Gulf War Gives Boost To US Self-Confidence
Americans' new faith in themselves is shared by other countries
THE Gulf war has lifted American confidence and credibility in the world, rattling the widespread view that United States pre-eminence among nations is gradually eroding. One sign: A newfound faith in the American economy - in spite of recession and falling interest rates - has reversed a long slide of the dollar against European currencies and the Japanese yen, sending central banks scrambling to stabilize the markets this week.
Before the Gulf war began, European investors viewed the US as a declining power consumed with inward-looking concerns ranging from failing banks to drugs, says Sonja Kohn, president of Windsor Investment Banking Corporation in New York. The Gulf victory ``has turned around the image of the US 180 degrees,'' she says.
The next question is whether Americans can convert post-Gulf confidence into lasting strength.
Newfound confidence can either be invested in bolder action at home and in the world or can be frittered away in boosterism and smug complacency, according to a range of specialists.
The war has brought ``a boost to the whole idea of competence, and that Americans can do things competently if they put their minds to it,'' says Francis Fukuyama, a consultant at the RAND Corporation who recently left the State Department.
But the longer-run impact of the Gulf victory on American power ``really depends on what the intellectual and political leadership says about it,'' he says. The war will benefit Americans if it removes some inward-looking pessimism without spreading an easy euphoria, says Joseph Nye, Harvard University professor, a former deputy undersecretary of state and author of ``Bound to Lead.''
``You can make an argument that Americans work well when they are self-confident and optimistic,'' he says. He adds that how Americans channel their confidence will be determined largely by President Bush.
Mr. Bush has moved quickly so far, without overplaying the American hand, to take advantage of American credibility and the reshuffled politics of the Middle East. After months of staying home to manage the Gulf crisis, the president is traveling again this week in a sort of relaxed victory lap with some leading allies.
The heavy lifting falls to Secretary of State James Baker III, on his way through the Middle East and Moscow. He says he is encountering ``new thinking'' this week among Arabs that could eventually lead to Arab-Israeli peace. Some of that new thinking appeared in remarks Wednesday as Mr. Baker traveled from Israel to Syria: On Wednesday, a top Palestine Liberation Organization official said his organization was willing to accept something less than the entire West Bank and Gaza strip as a Palestinian st ate and is dropping its demand to negotiate with Israel on an equal footing.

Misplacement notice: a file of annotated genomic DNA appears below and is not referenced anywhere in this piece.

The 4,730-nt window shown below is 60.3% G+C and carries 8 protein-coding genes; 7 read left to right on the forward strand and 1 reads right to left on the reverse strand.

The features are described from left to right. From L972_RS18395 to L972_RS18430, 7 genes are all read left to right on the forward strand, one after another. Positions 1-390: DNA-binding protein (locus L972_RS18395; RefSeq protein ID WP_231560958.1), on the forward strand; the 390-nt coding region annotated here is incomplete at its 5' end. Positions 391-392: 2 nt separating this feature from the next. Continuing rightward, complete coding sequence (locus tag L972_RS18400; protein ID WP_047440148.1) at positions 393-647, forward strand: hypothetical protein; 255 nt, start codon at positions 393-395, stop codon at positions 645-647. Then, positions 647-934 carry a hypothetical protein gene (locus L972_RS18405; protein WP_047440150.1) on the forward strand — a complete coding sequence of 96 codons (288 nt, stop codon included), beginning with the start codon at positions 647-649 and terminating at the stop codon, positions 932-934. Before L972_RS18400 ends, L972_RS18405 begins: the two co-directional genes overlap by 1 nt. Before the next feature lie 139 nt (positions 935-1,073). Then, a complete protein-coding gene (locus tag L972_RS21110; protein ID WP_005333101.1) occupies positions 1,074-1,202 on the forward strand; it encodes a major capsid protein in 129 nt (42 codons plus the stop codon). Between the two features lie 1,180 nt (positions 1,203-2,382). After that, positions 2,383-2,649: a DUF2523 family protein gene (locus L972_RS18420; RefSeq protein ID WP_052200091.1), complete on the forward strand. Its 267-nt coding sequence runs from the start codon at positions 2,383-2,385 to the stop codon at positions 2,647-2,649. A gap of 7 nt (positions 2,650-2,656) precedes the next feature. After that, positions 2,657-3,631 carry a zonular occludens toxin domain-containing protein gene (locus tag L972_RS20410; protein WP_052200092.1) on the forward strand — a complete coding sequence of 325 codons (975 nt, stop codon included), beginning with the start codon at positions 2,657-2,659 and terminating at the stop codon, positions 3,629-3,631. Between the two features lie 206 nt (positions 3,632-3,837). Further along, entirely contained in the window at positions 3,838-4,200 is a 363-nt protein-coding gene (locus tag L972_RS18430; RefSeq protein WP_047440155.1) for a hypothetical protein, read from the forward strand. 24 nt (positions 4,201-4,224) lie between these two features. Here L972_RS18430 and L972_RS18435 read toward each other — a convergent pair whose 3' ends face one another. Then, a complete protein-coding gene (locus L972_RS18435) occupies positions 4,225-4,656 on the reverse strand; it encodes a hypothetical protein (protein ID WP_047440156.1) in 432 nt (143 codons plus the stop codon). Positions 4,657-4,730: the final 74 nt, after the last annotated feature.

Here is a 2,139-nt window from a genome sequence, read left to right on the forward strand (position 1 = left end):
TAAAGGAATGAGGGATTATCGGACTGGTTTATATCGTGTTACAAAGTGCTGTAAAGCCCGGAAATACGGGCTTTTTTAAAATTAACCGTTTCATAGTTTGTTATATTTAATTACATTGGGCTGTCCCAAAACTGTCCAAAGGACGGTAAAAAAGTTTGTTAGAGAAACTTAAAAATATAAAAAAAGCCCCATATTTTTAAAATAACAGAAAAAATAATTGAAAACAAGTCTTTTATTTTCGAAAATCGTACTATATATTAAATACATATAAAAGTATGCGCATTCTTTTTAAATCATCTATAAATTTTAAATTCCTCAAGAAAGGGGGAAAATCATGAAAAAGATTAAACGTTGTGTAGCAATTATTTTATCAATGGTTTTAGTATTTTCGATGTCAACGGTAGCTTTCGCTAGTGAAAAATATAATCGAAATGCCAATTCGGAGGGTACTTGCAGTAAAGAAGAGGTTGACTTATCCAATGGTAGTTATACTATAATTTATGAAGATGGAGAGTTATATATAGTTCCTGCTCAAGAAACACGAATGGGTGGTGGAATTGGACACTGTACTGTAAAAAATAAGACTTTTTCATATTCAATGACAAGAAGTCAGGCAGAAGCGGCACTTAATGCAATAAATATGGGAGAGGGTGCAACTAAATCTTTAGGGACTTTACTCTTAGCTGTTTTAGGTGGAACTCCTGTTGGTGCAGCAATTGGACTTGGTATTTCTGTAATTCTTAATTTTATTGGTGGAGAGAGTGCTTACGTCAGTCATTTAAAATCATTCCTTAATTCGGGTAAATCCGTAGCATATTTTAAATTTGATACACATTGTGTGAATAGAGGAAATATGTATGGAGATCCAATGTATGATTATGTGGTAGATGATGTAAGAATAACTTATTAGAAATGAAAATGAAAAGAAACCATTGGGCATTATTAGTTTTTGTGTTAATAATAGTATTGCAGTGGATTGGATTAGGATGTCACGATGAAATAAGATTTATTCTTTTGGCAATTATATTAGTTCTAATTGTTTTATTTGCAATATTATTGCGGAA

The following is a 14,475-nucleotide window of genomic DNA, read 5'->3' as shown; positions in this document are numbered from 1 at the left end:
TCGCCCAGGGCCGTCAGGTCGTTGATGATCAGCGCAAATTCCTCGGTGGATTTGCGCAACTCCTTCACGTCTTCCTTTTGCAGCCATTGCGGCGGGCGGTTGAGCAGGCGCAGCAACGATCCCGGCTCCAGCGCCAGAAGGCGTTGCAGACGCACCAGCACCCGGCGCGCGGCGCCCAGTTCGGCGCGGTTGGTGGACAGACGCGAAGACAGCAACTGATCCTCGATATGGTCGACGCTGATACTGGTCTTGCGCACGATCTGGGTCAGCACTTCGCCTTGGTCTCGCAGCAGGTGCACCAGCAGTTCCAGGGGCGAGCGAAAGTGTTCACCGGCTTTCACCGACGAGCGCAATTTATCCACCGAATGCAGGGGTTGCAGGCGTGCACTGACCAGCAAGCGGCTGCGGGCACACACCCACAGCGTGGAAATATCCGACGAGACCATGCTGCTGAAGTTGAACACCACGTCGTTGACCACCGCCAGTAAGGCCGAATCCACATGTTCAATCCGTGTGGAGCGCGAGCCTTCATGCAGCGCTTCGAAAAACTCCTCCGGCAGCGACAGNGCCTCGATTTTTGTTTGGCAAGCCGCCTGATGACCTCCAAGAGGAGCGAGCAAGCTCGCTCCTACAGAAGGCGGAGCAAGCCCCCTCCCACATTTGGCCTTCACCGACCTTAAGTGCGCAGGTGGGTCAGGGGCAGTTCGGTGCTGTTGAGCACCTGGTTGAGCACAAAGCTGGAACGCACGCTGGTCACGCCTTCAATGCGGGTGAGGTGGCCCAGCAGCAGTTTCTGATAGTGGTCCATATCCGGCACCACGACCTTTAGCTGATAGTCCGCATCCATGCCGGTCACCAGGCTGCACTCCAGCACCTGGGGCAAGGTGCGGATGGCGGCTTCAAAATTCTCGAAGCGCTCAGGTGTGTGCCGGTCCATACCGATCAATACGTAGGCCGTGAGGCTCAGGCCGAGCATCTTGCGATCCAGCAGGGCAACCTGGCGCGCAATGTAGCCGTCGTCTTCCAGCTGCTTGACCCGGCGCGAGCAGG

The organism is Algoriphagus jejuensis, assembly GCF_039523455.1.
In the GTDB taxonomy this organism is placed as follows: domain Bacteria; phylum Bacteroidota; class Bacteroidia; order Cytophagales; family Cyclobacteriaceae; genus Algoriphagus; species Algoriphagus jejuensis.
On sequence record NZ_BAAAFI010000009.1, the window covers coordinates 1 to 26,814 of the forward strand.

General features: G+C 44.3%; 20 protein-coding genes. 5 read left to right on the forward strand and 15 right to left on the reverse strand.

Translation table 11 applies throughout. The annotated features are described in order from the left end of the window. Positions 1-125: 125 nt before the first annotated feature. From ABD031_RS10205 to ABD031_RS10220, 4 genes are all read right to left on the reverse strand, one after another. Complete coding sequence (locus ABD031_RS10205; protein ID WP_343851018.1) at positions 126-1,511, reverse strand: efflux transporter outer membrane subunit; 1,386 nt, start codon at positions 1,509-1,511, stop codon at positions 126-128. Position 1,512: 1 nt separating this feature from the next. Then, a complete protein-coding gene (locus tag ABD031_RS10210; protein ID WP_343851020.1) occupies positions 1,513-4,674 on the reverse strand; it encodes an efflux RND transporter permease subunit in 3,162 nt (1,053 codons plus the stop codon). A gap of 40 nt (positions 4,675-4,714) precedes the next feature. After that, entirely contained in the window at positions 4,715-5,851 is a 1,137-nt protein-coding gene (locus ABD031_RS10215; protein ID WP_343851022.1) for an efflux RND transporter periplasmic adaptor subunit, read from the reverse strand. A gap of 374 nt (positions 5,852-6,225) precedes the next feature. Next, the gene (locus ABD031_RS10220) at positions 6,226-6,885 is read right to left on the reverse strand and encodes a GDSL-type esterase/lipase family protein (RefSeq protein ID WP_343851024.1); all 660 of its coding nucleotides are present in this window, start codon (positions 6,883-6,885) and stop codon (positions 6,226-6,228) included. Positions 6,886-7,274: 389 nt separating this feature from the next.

The character of American power, as the Gulf war demonstrated, is cooperative.
``We need to lead others,'' says Henry Nau, a George Washington University political scientist and author of ``The Myth of America's Decline.'' ``The good news is we can can lead others.''
The triumph of Western values in Eastern Europe during the past two years has been accompanied by a sense that the US reigns less supreme in the West. The German and Japanese economies have been striding rapidly toward US levels of productivity, and economic power has been assuming greater importance than military, where the US is virtually unchallenged.
Then came the military triumph in the Gulf. The self-confidence that had been shattered in Vietnam, jarred by the Iranian hostage crisis, and jolted by the Challenger explosion has come bounding back to Americans.
That new faith appears to be shared by others. For European investors, the Gulf episode has shaken up the long-term view that the US is losing ground, says Guy Stern, a global securities analyst with the Lexington Management Corporation.
``It's really an emotional reaction,'' he says. ``In time we'll see if there's a real resurgence of confidence in US products and US businesses.''
Ms. Kohn says the change in America's image abroad is deeper than an emotional reaction. Europeans now believe that the US is the safest place for their money, because they trust US leadership and believe the enormous American energy mobilized on the Gulf crisis will pull the US through its current recession.
Many scholars in the US dispute that Japan and Germany have come anywhere close to closing the economic gap with this country. Dr. Nye says that Americans have a 15 percent advantage in absolute productivity over the Japanese. Where Americans lag, he says, is in investing for the future. Although international comparisons are difficult, American education does not appear to be competitive with that of many industrialized nations. And the US savings rate lags that of Japan and Germany.
Further, all global power does not stem from economic strength, notes Joshua Muravchik, resident scholar at the conservative American Enterprise Institute.
``You'd have to go back pretty far to find a moment when one nation was so supreme in its power,'' he says - perhaps to Napolean's France. Yet the world has embraced American power with a striking degree of trust that it will not be abused to plunder other countries. ``Basically, the world is not afraid of that power.''